Golden Kite Award Finalist
Washington State Book Award Winner
Junior Library Guild Gold Standard
Notable Social Studies Reading List
Melvin Robinson wants a strong, smooth, He-Man voice that lets him say what he wants, when he wants—especially to his crush Millie Takazawa, and Gary Ratliff, who constantly puts him down. But the thought of starting high school is only making his stutter worse.
And Melvin’s growing awareness that racism is everywhere—not just in the South where a boy his age has been brutally killed by two white men, but also in his own hometown of Spokane—is making him realize that he can’t mutely stand by.
His new friend Lenny, a fast-talking, sax-playing Jewish boy, who lives above the town’s infamous (and segregated) Harlem Club, encourages Melvin to take some risks—to invite Millie to Homecoming and even audition for a local TV variety show. When they play music together, Melvin almost feels like he’s talking, no words required. But there are times when one needs to speak up.
When his moment comes, can Melvin be as mighty on the outside as he actually is on the inside?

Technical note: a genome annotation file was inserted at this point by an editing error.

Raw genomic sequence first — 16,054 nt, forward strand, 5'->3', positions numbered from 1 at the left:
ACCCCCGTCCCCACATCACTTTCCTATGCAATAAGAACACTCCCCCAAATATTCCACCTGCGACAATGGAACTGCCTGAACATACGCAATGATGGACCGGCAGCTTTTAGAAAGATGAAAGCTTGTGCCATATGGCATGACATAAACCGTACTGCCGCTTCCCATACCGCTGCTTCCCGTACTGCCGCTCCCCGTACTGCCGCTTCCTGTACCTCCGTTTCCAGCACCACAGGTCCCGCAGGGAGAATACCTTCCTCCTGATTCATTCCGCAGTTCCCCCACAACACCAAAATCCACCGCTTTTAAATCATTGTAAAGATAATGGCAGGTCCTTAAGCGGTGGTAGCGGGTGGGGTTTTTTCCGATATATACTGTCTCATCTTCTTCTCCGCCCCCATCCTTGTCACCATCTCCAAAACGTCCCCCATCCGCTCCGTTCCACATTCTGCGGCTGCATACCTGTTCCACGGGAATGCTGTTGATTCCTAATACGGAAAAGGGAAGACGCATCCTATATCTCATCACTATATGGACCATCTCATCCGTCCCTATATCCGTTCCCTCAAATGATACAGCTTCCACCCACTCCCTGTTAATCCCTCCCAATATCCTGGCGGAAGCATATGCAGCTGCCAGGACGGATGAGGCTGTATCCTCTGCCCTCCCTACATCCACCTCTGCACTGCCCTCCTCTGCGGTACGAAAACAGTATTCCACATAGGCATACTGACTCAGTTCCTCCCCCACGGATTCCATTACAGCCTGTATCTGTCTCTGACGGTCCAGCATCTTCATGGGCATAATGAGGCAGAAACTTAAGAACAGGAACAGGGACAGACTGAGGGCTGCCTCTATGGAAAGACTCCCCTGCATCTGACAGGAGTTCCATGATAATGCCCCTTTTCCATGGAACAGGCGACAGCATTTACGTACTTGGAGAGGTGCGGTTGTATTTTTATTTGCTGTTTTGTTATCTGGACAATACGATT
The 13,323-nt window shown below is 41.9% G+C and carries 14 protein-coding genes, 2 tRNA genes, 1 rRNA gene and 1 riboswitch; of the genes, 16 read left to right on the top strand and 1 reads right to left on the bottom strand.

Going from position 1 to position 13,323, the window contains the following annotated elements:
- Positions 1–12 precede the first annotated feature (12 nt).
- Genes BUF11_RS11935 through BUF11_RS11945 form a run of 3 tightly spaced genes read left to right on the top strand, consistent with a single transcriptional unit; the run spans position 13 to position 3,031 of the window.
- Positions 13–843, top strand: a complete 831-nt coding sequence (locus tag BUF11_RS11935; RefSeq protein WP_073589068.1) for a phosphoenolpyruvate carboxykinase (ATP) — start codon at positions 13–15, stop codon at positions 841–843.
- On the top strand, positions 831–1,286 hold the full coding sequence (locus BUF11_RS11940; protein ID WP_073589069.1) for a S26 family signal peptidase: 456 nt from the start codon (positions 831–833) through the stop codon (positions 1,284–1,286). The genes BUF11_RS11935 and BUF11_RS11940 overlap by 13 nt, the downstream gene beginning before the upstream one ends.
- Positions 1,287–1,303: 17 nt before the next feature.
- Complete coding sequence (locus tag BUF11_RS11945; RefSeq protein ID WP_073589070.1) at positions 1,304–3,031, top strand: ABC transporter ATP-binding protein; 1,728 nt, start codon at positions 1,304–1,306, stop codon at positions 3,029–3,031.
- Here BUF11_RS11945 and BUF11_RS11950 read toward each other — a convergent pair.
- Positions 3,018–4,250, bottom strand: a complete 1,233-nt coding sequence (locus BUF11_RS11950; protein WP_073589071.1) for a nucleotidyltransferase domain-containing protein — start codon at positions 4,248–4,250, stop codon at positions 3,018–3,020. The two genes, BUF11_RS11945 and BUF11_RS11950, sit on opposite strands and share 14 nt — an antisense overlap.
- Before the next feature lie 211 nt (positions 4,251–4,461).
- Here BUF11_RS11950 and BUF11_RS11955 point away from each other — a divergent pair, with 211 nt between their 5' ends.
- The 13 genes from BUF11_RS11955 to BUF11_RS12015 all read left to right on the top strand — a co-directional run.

P R A I S E
★ “This powerful novel weaves strong characters into the tapestry of civil rights, treatment of people with disabilities, fallout fear from the war, and ever-changing cultural shifts that defined the 1950s.”
—School Library Journal (starred)
★ “A well-constructed and movingly told story of a thoughtful Black boy making his place in his family and in 1950s America.”
—Publishers Weekly (starred)
“A gentle historical novel about finding your voice.”
“Sundee Frazier once again flexes her masterful expertise in understanding the human heart, and the insurmountable will and capacity we have to press forward and persevere triumphantly.”
—Kirkus Prize-winner Derrick Barnes
“One of those rare books I found myself reading more slowly as I got to the final pages. I didn’t want it to end.”
—Newbery Award-winner Christopher Paul Curtis